How to return to exercise safely after Covid

Rushing into exercise can do you more harm than good.

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For many of us, exercise is part of our regular routine. And if you’ve “recovered” from Covid, it can be tempting to dive right back into it. Unfortunately, even if your symptoms disappeared, that would be a mistake.

Like tens of thousands of people, I caught the Covid for Christmas. I had a few days of fever, cough, sore throat, everything. “It’s either Covid or a very aggressive cold,” I texted my group chat, waiting for my PCR test result to come back. (It finally happened. Six days later.)

But once I was through the worst, I was tempted to spend my isolation time with a bit of at-home Pilates or bodyweight exercises. I couldn’t do my daily walks or work out, but I could do a few workouts at home…right?

Uh no. Apparently not. In fact, anyone who has caught Covid should avoid resuming high-intensity exercise until around seven days after their symptoms resolve, according to Dr Andrew Keech.

“If you go too hard too soon, there’s a big risk of ‘long haul’ Covid,” he said SHE Australia.

He is an exercise science practitioner at the University of New South Wales, and he said that in the absence of clear guidelines and research on how to return to more intense exercise, play the Safety is crucial when it comes to aiding your recovery and avoiding a long Covid.

The seven-day symptom-free recommendation is taken from guidelines for athletes, but even then, caution is warranted.

“Athletes are given medical support to rule out any underlying respiratory or cardiovascular issues like myocarditis (inflammation around the heart) resulting from the infection,” he said.

“The average person recovering from Covid doesn’t have that and so aims to err on the side of caution here. ‘Long-haul Covid’ seems like something not to mess around with.”

So why worry? Current data suggest that between 10-30% of patients have Covid symptoms for weeks to months after infection. And although not much is known about it yet, Dr Keech says it appears to have similarities to chronic fatigue syndrome (CFS), which provides guidance for medical professionals.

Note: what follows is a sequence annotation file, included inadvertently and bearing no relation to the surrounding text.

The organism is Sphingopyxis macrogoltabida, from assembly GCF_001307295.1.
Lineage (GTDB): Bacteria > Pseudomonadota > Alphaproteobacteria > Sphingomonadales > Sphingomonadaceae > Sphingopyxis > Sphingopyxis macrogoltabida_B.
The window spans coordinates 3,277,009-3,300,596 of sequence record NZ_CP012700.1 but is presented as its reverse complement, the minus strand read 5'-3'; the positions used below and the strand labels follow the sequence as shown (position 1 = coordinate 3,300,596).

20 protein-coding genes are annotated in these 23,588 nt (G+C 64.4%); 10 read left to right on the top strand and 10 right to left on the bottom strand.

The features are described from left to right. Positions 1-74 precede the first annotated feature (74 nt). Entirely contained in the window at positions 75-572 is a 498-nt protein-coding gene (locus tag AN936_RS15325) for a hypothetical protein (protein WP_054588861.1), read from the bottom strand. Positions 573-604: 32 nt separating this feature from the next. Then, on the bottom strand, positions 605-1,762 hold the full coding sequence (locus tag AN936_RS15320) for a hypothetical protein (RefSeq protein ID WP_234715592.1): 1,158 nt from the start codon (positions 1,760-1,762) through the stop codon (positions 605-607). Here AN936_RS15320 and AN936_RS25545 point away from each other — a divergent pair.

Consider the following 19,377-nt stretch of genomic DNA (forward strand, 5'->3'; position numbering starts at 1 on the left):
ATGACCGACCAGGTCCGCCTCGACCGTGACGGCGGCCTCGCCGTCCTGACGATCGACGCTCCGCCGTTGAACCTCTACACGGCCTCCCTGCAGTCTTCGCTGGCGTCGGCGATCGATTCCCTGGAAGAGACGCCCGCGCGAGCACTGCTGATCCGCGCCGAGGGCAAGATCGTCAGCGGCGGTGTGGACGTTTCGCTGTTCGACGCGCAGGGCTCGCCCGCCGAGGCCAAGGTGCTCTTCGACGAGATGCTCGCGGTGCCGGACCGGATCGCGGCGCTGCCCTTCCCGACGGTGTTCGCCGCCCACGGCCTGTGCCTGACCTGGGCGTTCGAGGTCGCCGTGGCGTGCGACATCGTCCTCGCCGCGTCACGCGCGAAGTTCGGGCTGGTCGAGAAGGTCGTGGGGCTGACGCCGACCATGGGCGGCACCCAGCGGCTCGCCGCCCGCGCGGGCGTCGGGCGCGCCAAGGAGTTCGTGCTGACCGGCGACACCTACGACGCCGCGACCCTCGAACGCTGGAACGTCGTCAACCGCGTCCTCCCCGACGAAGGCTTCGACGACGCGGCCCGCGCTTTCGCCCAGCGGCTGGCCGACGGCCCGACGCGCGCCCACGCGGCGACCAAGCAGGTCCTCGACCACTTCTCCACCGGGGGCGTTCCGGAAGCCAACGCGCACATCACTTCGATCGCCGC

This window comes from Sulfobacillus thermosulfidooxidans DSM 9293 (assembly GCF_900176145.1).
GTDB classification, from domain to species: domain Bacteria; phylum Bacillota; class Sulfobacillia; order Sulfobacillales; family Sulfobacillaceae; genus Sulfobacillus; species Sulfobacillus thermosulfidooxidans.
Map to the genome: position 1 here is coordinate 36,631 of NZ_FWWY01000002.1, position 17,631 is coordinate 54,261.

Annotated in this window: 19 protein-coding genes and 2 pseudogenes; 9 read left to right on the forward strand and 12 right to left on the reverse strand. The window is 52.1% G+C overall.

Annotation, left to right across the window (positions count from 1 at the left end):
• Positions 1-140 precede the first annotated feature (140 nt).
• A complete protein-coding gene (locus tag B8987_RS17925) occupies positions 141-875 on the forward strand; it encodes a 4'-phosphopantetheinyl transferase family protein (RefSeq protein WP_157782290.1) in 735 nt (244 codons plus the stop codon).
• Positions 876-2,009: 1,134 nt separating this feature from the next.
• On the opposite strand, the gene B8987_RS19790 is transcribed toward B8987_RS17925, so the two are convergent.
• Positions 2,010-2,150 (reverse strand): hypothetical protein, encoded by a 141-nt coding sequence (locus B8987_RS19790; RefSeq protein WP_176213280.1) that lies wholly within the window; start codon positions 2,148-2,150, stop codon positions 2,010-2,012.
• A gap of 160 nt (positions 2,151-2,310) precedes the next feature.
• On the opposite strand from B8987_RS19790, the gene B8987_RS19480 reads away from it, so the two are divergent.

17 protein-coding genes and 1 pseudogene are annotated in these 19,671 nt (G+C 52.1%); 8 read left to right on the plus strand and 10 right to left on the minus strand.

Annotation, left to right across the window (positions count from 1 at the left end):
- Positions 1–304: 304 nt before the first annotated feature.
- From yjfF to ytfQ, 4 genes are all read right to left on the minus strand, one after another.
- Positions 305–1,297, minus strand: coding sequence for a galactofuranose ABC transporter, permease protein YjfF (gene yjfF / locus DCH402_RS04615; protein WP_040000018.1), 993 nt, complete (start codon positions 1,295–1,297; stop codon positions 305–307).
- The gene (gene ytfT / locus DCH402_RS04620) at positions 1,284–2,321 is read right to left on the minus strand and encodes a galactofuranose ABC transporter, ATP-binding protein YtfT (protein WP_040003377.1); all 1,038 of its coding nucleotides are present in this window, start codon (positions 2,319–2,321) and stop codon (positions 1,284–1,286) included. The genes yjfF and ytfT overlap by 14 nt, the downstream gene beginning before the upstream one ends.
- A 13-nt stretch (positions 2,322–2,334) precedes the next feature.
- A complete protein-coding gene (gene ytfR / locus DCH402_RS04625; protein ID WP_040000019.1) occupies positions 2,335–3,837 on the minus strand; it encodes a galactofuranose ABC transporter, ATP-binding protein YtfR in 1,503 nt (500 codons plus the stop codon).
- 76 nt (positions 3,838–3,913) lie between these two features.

“The problem is that CFS patients experience what we call ‘post-exercise sickness’, or an exacerbation of their symptoms after strenuous exercise or stress,” he said.

“CFS is therefore one of those rare chronic diseases that is not helped by significant levels of exercise. Intense exercise tends to delay a patient’s recovery, so we generally recommend ‘graded activity’ and a ‘rhythm’ (i.e. short periods of light intensity evenly spaced throughout the day, within the limits of symptoms). We might reasonably assume that people with ‘long-haul Covid will need a similar recovery plan.”

I also spoke with fitness queen and KIC co-founder Laura Henshaw, who herself caught Covid over the Christmas holidays.

“I certainly had guilty thoughts [about not exercising post infection] once in a while, but I quickly remember how important it is to rest and recover,” she said. SHE Australia.

“I have received countless messages from our beautiful KIC community members who also have Covid, wondering how to overcome feelings of guilt, so although we are all in isolation, we are certainly not alone.

“My main motivation for moving my body is the incredible impact it has on my mental health, so I’ve really tried to introduce things that have a positive impact on my mind when I’m resting. I traded my morning workouts for KIC guided meditation, they help me bring my mind back to the present and calm any thoughts of worry and unease – all it takes is 10 minutes and you can literally do it from your bed or your couch.”

What exercises to start after recovering from Covid

Once the fever and other symptoms have passed, Dr. Keech recommends resuming low-intensity exercise, such as walking or stretching.

“Stretching while lying on the floor or in bed is particularly helpful in minimizing the risk of dizziness due to poor blood pressure regulation during your illness,” he said.

“Exercise ‘snacks’ are growing in popularity and for good reason: rather than going for a long walk or a long stretch each day, break them down into smaller blocks of activity, say every hour or so This will promote circulation and minimize inflammation – it all helps you. recover from covid faster. So, recovering from mild cases of Covid, get up and move regularly. Long periods of bed rest are not optimal for the recovery of mild cases.”

“Listen to your body,” she advises. “I totally understand that moving your body can be very important to you, as it is to me, but if you push yourself too hard too soon, you may actually slow down your recovery. When you feel ready, start slowly with a gentle yoga. sink or go around the block.”

She also reminded people not to get too depressed if they weren’t as ‘strong’ or ‘fast’ as they were before Covid.

“Your body has been under a lot of stress and it’s important to take your time to slowly rebuild your strength and fitness,” she said. “You’ll get there, you just have to be patient. Keep monitoring how you feel and how you recover as you keep improving your workouts. And most importantly, remember to be kind to yourself.”

About Shirley A. Tamayo

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